- Moving the markets
The major indexes edged higher early on, as the S&P500 fought hard to reclaim its 3,000-milestone marker. The index fluctuated all day slightly around that level but ended up slightly below it.
Helping the bullish enthusiasm were news of a potential Brexit deal, which turned out to be more of a rumor than a fact. Keep in mind that any new agreement still would need to be ratified by the British PM and the U.K. Parliament.
Economically speaking, the news provided a continued mixed picture, as Soft Survey data have completely decoupled from stock market levels, while the US Macro Surprise Index did an about face, causing ZH to quip “use it or lose it.”
Industrial Production hit the skids and, on a YoY basis, shrunk for the first time since Trump’s election in November of 2016.
As I pointed out before, the US is not an island and, unless there is progress in global trade disputes, domestic econ data will hit the skids even more, which eventually will affect the direction of equities. Same trade disputes may impinge on earnings as well, just as last month, when bellwether FedEx cut its profit outlook in part due to trade and economic circumstances.
Given that, it’s almost a certainty that not only the Fed, but also other Central Banks (CBs) as well, will endorse more rate cuts in coming months to combat economic weakness. And that is exactly the fly in the ointment: Rates are already so low that CBs don’t have much room to act and put a bottom under equities. That means, eventually, bad economic news will be bad news for stocks.
From a technical point of view, a breakout above the September highs and then above the July all-time highs could, against all fundamental odds, bring a resumption of the bull market back into play. These days, anything is possible, meaning that we need to be prepared to deal with the unexpected.
2. ETFs in the Spotlight
In case you missed the announcement and description of this section, you can read it here again.
It features 10 broadly diversified and sector ETFs from my HighVolume list as posted every Saturday. Furthermore, they are screened for the lowest MaxDD% number meaning they have been showing better resistance to temporary sell offs than all others over the past year.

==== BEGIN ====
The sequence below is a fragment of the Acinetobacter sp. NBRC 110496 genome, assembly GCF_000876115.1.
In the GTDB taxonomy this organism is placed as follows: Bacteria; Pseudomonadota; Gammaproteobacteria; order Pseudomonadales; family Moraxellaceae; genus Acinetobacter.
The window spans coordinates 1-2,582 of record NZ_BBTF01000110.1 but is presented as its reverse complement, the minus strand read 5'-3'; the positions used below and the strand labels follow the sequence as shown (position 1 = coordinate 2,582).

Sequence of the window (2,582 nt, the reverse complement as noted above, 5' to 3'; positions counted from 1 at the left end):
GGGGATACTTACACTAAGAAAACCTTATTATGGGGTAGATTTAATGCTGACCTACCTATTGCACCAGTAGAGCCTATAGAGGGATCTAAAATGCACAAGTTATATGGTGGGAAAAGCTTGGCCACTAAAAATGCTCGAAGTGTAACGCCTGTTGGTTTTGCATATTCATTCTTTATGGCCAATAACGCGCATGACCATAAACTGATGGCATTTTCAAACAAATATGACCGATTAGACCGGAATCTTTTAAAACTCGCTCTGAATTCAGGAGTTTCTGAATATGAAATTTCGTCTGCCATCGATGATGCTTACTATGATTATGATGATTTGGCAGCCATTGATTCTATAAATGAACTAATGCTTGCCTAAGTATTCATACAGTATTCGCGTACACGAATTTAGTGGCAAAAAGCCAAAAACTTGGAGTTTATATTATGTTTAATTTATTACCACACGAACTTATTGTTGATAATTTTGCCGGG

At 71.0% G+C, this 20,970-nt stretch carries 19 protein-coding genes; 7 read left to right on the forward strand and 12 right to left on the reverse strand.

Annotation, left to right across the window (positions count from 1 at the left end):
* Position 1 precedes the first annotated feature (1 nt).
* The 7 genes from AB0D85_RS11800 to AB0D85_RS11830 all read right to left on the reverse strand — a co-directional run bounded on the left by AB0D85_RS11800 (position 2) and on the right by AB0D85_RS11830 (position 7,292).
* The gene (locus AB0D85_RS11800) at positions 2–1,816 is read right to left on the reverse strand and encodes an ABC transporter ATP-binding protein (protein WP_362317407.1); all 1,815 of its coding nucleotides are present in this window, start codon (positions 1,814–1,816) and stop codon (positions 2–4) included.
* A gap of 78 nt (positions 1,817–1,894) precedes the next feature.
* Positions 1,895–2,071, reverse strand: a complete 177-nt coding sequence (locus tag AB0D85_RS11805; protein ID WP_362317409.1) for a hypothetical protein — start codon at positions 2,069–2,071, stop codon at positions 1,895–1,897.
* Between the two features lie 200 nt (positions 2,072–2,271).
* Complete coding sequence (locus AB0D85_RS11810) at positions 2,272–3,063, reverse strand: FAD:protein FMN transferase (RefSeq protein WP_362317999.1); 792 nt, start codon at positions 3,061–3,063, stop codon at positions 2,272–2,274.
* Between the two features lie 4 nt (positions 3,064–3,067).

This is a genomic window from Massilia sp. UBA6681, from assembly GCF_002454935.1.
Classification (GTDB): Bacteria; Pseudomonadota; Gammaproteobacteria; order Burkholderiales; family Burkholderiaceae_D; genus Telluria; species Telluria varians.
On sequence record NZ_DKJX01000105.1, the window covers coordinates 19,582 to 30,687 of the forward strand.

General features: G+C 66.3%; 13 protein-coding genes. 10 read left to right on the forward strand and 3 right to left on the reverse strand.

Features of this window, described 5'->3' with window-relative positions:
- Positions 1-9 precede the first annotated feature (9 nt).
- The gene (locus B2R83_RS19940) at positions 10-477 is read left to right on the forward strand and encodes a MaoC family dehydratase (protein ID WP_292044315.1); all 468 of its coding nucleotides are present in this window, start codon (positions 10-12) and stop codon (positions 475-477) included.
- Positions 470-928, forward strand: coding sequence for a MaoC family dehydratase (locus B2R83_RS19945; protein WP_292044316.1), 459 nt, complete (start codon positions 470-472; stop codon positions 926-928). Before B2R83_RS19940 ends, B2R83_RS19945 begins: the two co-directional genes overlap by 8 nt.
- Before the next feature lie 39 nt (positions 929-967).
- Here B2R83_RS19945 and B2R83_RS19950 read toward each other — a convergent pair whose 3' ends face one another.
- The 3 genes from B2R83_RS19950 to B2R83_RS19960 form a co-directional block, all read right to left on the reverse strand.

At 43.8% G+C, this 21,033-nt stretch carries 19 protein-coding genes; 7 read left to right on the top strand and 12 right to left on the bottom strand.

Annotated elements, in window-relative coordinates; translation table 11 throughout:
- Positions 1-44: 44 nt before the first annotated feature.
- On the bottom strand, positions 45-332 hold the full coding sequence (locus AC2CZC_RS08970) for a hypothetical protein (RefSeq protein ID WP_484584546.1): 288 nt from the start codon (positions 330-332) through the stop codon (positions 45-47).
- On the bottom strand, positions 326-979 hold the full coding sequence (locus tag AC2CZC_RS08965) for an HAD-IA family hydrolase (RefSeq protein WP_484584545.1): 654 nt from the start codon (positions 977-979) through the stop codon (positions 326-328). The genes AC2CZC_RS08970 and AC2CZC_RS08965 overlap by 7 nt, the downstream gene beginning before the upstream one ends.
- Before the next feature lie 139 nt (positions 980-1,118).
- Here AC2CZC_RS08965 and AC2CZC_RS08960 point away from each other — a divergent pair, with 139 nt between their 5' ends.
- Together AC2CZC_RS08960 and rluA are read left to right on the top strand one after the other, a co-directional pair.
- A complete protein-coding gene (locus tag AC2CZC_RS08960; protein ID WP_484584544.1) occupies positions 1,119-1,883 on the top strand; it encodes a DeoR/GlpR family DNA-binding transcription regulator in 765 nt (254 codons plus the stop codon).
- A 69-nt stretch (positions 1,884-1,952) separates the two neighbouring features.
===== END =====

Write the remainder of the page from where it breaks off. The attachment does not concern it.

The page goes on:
The below table simply demonstrates the magnitude with which some of the ETFs are fluctuating regarding their positions above or below their respective individual trend lines (%+/-M/A). A break below, represented by a negative number, shows weakness, while a break above, represented by a positive percentage, shows strength.
For hundreds of ETF choices, be sure to reference Thursday’s StatSheet.
For this current domestic “Buy” cycle, here’s how some our candidates have fared:
Again, the %+/-M/A column above shows the position of the various ETFs in relation to their respective long-term trend lines, while the trailing sell stops are being tracked in the “Off High” column. The “Action” column will signal a “Sell” once the -8% point has been taken out in the “Off High” column. For more volatile sector ETFs, the trigger point is -10%.
3. Trend Tracking Indexes (TTIs)
Our Trend Tracking Indexes (TTIs) increased modestly with the S&P 500 continuing its struggle with the 3,000 marker.
Here’s how we closed 10/17/2019:
Domestic TTI: +3.17% above its M/A (prior close +2.78%)—Buy signal effective 02/13/2019
International TTI: +1.50% above its M/A (prior close +1.24%)—Sell signal effective 10/03/2019
Disclosure: I am obliged to inform you that I, as well as my advisory clients, own some of the ETFs listed in the above table. Furthermore, they do not represent a specific investment recommendation for you, they merely show which ETFs from the universe I track are falling within the specified guidelines.